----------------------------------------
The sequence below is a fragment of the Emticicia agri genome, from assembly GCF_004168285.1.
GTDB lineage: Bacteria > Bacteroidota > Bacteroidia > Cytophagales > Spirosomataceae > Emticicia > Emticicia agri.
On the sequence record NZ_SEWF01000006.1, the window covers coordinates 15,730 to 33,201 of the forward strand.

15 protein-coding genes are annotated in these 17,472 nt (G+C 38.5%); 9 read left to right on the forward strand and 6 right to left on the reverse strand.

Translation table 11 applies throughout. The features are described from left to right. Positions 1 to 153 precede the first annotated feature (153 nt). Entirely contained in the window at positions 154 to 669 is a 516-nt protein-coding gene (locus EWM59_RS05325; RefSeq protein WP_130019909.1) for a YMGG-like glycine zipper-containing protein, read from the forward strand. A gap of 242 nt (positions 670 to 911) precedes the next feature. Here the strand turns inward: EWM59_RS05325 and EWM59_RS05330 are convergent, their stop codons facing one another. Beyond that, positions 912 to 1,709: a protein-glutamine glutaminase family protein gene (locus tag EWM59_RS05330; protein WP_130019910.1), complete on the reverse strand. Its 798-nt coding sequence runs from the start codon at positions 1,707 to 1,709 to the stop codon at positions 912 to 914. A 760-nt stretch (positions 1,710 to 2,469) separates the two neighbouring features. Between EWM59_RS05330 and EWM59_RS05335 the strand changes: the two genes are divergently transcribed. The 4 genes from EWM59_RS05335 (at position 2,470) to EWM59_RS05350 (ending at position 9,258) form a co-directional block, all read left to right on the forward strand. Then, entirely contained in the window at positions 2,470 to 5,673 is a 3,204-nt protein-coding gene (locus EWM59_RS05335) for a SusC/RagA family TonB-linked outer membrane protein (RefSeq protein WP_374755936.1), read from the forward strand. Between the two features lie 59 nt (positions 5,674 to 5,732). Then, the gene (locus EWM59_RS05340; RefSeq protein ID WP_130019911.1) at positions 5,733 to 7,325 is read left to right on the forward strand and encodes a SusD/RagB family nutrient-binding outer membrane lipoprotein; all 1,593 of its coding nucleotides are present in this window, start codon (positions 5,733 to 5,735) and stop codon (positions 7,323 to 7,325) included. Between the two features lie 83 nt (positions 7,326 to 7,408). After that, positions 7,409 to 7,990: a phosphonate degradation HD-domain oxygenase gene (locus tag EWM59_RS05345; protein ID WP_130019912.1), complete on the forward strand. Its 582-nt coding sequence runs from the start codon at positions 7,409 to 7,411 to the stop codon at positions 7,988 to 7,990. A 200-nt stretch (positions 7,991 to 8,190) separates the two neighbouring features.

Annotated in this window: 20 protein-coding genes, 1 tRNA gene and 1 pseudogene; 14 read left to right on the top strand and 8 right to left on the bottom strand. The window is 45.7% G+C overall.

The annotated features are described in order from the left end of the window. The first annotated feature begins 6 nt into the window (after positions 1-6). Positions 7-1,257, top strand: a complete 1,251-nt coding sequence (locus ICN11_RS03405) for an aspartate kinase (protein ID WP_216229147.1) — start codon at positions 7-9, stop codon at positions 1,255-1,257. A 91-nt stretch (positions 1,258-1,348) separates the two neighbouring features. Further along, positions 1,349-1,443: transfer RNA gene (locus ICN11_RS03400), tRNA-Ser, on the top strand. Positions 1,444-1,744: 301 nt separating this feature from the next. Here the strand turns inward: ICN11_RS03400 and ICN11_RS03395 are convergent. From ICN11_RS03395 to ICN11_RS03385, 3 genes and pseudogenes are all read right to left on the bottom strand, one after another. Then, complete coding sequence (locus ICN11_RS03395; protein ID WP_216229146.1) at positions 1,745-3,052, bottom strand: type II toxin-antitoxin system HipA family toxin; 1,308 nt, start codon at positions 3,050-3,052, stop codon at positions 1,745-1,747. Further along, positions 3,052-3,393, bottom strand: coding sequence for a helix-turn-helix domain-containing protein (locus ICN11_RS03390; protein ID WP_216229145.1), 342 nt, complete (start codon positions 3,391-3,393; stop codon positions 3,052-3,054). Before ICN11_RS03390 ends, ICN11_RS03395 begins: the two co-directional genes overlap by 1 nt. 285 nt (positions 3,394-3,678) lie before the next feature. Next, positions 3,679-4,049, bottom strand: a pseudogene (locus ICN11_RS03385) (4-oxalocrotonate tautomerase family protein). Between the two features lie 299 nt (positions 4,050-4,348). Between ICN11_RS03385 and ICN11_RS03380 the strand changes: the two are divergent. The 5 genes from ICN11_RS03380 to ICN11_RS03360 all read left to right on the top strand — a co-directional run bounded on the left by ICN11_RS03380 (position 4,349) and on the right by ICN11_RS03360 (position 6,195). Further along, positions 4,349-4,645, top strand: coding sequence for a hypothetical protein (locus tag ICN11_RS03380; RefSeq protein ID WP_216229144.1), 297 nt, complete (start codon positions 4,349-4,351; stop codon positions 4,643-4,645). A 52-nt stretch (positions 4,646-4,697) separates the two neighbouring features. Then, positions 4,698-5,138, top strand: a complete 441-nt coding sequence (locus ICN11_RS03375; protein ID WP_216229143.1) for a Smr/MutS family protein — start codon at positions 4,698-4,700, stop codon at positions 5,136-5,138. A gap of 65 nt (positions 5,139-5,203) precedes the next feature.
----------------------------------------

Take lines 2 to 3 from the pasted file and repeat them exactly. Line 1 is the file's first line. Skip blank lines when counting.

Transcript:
GTDB lineage: Bacteria > Bacteroidota > Bacteroidia > Cytophagales > Spirosomataceae > Emticicia > Emticicia agri.
On the sequence record NZ_SEWF01000006.1, the window covers coordinates 15,730 to 33,201 of the forward strand.